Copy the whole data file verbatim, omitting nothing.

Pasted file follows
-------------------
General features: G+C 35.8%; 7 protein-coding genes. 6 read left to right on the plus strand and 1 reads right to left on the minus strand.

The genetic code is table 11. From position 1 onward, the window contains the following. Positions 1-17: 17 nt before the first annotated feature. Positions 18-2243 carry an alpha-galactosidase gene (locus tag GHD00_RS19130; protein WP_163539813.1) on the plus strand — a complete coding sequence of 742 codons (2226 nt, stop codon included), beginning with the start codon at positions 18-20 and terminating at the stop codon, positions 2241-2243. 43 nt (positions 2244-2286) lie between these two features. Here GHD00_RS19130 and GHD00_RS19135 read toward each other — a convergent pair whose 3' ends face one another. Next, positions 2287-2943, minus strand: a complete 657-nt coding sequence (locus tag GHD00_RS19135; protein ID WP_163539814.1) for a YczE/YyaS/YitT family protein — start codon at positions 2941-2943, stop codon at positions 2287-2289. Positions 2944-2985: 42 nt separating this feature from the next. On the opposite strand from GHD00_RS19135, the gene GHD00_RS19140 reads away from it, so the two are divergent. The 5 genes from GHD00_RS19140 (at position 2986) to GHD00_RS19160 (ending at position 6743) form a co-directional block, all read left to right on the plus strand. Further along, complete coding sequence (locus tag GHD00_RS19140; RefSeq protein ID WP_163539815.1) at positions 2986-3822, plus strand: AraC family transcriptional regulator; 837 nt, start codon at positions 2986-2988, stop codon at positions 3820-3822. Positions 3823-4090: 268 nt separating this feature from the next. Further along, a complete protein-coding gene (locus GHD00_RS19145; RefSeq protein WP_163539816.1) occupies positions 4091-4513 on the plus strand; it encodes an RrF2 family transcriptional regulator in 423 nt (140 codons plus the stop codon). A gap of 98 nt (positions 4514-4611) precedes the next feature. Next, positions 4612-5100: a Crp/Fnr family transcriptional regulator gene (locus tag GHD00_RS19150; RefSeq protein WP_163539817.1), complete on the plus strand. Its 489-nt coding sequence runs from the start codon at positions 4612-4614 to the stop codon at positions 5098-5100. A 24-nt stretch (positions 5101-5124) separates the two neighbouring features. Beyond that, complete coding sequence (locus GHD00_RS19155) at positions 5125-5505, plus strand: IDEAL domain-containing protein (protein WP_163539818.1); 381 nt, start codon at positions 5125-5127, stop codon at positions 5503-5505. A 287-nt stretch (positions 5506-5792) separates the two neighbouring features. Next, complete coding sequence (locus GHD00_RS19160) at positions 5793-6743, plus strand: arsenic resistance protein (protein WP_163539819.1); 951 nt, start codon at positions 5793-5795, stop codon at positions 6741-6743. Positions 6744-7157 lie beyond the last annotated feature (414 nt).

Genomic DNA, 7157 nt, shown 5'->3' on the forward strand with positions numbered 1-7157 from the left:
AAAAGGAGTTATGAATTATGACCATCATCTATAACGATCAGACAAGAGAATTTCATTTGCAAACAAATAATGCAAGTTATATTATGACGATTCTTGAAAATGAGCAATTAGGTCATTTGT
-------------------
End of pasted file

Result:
General features: G+C 35.8%; 7 protein-coding genes. 6 read left to right on the plus strand and 1 reads right to left on the minus strand.

The genetic code is table 11. From position 1 onward, the window contains the following. Positions 1-17: 17 nt before the first annotated feature. Positions 18-2243 carry an alpha-galactosidase gene (locus tag GHD00_RS19130; protein WP_163539813.1) on the plus strand — a complete coding sequence of 742 codons (2226 nt, stop codon included), beginning with the start codon at positions 18-20 and terminating at the stop codon, positions 2241-2243. 43 nt (positions 2244-2286) lie between these two features. Here GHD00_RS19130 and GHD00_RS19135 read toward each other — a convergent pair whose 3' ends face one another. Next, positions 2287-2943, minus strand: a complete 657-nt coding sequence (locus tag GHD00_RS19135; protein ID WP_163539814.1) for a YczE/YyaS/YitT family protein — start codon at positions 2941-2943, stop codon at positions 2287-2289. Positions 2944-2985: 42 nt separating this feature from the next. On the opposite strand from GHD00_RS19135, the gene GHD00_RS19140 reads away from it, so the two are divergent. The 5 genes from GHD00_RS19140 (at position 2986) to GHD00_RS19160 (ending at position 6743) form a co-directional block, all read left to right on the plus strand. Further along, complete coding sequence (locus tag GHD00_RS19140; RefSeq protein ID WP_163539815.1) at positions 2986-3822, plus strand: AraC family transcriptional regulator; 837 nt, start codon at positions 2986-2988, stop codon at positions 3820-3822. Positions 3823-4090: 268 nt separating this feature from the next. Further along, a complete protein-coding gene (locus GHD00_RS19145; RefSeq protein WP_163539816.1) occupies positions 4091-4513 on the plus strand; it encodes an RrF2 family transcriptional regulator in 423 nt (140 codons plus the stop codon). A gap of 98 nt (positions 4514-4611) precedes the next feature. Next, positions 4612-5100: a Crp/Fnr family transcriptional regulator gene (locus tag GHD00_RS19150; RefSeq protein WP_163539817.1), complete on the plus strand. Its 489-nt coding sequence runs from the start codon at positions 4612-4614 to the stop codon at positions 5098-5100. A 24-nt stretch (positions 5101-5124) separates the two neighbouring features. Beyond that, complete coding sequence (locus GHD00_RS19155) at positions 5125-5505, plus strand: IDEAL domain-containing protein (protein WP_163539818.1); 381 nt, start codon at positions 5125-5127, stop codon at positions 5503-5505. A 287-nt stretch (positions 5506-5792) separates the two neighbouring features. Next, complete coding sequence (locus GHD00_RS19160) at positions 5793-6743, plus strand: arsenic resistance protein (protein WP_163539819.1); 951 nt, start codon at positions 5793-5795, stop codon at positions 6741-6743. Positions 6744-7157 lie beyond the last annotated feature (414 nt).

Genomic DNA, 7157 nt, shown 5'->3' on the forward strand with positions numbered 1-7157 from the left:
AAAAGGAGTTATGAATTATGACCATCATCTATAACGATCAGACAAGAGAATTTCATTTGCAAACAAATAATGCAAGTTATATTATGACGATTCTTGAAAATGAGCAATTAGGTCATTTGT